Kammesheidt was very impressed with the sungkai’s characteristics. It is a very fast growing species which thrives well in poor soil. He noted that the sungkai has good properties comparable to the European ash wood, a hardwood species.

Awang Ahmad Mohd Yunus, a senior lecturer from UMS, conducted further research on the commercial potential of sungkai.

In May 2014, Shye signed a formal agreement for joint research activities with UMS researchers. They would hold symposiums, workshops and seminars on the sustainability of reforestation with sungkai trees.

“Normal hardwood species take 25 to 30 years before they can be harvested. But with sungkai, we can harvest them after seven or eight years if they are properly cared for. Sungkai trees are being introduced in forestry and agroforestry. They can be planted at the perimeters of oil palm plantations and for landscaping,” said Shye.

Shye is a member of the joint Research and Development committee of SITF. Due to his dedicated research work on sungkai trees, his friends and fellow researchers at UMS nicknamed him, the Sungkai Man.

After more than 18 years of painstaking research on this forest species, Shye is convinced that the sungkai has potential to produce an abundant supply of quality timber for the country.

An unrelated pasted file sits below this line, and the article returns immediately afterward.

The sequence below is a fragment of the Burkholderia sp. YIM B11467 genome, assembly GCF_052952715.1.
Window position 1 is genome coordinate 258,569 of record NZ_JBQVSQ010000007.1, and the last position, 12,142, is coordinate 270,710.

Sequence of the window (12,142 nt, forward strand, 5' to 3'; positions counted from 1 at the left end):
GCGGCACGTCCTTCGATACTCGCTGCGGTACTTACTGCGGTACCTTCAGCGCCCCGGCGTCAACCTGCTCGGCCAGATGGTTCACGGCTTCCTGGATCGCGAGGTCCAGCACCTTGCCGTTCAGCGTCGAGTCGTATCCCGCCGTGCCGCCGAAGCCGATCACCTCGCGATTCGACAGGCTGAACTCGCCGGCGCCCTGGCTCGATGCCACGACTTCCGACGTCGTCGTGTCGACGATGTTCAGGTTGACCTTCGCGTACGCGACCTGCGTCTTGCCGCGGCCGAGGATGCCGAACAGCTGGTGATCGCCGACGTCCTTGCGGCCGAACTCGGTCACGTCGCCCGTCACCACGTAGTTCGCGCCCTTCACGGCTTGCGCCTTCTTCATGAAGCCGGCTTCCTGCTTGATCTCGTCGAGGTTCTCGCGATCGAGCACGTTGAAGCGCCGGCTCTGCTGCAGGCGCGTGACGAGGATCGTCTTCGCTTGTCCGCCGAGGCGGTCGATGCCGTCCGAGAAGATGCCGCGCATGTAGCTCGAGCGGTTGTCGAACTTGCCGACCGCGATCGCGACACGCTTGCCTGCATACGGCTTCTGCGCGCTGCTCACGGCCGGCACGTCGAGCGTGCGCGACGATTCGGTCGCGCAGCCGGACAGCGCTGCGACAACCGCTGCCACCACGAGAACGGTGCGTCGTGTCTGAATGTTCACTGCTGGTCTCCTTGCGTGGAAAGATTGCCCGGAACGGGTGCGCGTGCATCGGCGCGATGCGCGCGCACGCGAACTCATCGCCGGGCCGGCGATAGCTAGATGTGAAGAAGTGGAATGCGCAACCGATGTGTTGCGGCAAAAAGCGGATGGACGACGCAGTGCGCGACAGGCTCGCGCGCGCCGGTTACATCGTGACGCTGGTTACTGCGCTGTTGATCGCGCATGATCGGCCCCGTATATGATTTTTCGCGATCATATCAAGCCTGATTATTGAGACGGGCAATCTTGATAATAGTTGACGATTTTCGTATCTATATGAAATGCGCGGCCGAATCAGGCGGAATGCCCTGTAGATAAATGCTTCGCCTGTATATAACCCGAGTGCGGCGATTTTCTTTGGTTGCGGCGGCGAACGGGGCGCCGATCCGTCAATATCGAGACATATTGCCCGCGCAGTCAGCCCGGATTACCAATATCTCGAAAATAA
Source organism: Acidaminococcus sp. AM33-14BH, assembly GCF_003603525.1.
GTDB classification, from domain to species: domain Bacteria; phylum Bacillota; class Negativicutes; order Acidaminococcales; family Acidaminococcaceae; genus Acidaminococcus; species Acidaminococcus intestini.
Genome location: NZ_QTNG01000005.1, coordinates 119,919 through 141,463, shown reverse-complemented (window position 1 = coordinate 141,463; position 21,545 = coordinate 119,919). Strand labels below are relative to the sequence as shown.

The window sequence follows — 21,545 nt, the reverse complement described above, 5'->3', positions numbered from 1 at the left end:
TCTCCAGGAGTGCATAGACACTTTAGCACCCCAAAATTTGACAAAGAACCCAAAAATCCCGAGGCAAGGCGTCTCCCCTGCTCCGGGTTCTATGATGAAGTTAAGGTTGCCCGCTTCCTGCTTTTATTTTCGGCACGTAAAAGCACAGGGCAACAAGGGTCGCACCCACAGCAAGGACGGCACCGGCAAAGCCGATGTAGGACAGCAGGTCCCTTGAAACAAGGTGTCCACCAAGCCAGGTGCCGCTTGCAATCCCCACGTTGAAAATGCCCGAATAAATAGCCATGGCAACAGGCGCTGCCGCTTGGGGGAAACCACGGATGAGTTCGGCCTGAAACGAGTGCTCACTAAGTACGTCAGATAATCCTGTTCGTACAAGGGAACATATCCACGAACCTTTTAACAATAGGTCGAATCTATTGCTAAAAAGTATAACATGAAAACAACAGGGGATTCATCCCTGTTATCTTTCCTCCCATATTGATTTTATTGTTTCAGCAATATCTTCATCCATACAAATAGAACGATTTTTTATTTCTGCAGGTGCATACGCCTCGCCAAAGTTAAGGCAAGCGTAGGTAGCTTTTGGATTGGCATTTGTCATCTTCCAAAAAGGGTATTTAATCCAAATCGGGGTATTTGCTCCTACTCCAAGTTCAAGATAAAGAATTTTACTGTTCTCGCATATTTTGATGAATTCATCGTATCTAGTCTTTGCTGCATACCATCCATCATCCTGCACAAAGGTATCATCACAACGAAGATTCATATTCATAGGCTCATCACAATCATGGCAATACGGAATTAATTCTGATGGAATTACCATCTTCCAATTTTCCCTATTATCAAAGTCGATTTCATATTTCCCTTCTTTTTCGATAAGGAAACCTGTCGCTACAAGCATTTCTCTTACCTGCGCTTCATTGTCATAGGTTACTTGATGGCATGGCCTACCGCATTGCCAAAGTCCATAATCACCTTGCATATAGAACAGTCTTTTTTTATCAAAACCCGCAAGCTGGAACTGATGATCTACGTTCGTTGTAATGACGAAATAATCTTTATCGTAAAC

Sungkai trees make an excellent alternative for reforestation

Sungkai trees are ideal for the environment and enrichment of the forest as they produce valuable timber, says Leo Chin, 53, a businessman who started a sungkai tree nursery.

A sungkai seedling. Photo: Yee Lai Lin
A sungkai seedling. Photo: Yee Lai Lin

He ventured into this field because, like his business partner Shye Ming Chung, he too, is interested in preserving the environment. Shye is a pioneer in the planting of sungkai trees in Sabah and Sarawak.

“Sungkai trees are most suitable for reforestation, agroforestry (in oil palm lands) and landscaping (by the roadside),” says Chin. “Sungkai tree planting in Sabah is still in its testing stage in Tamparuli (2,000 seedlings) and Tawau (600 trees). Sarawak has also started planting sungkai trees (3,000 stumps) in Miri. So far, sungkai trees have not been planted in Peninsular Malaysia.”

The sungkai tree is a lightweight tropical hardwood with beautiful linear grain. It has multiple usage and its timber fetches a good price in the market, says Shye.

The trees can be easily planted as they thrive well in poor soil. They have light branching and small tree crowns, and are suitable for planting at the perimeters of oil palm plantations, by the roadside and on steep terrain. The trees make scenic surroundings and produce good timber when they are alternately logged.

Shye reckons there is a future in planting sungkai trees. “These trees have excellent market value. The planting of this species will enhance environmental preservation and enrich the forest,” he adds.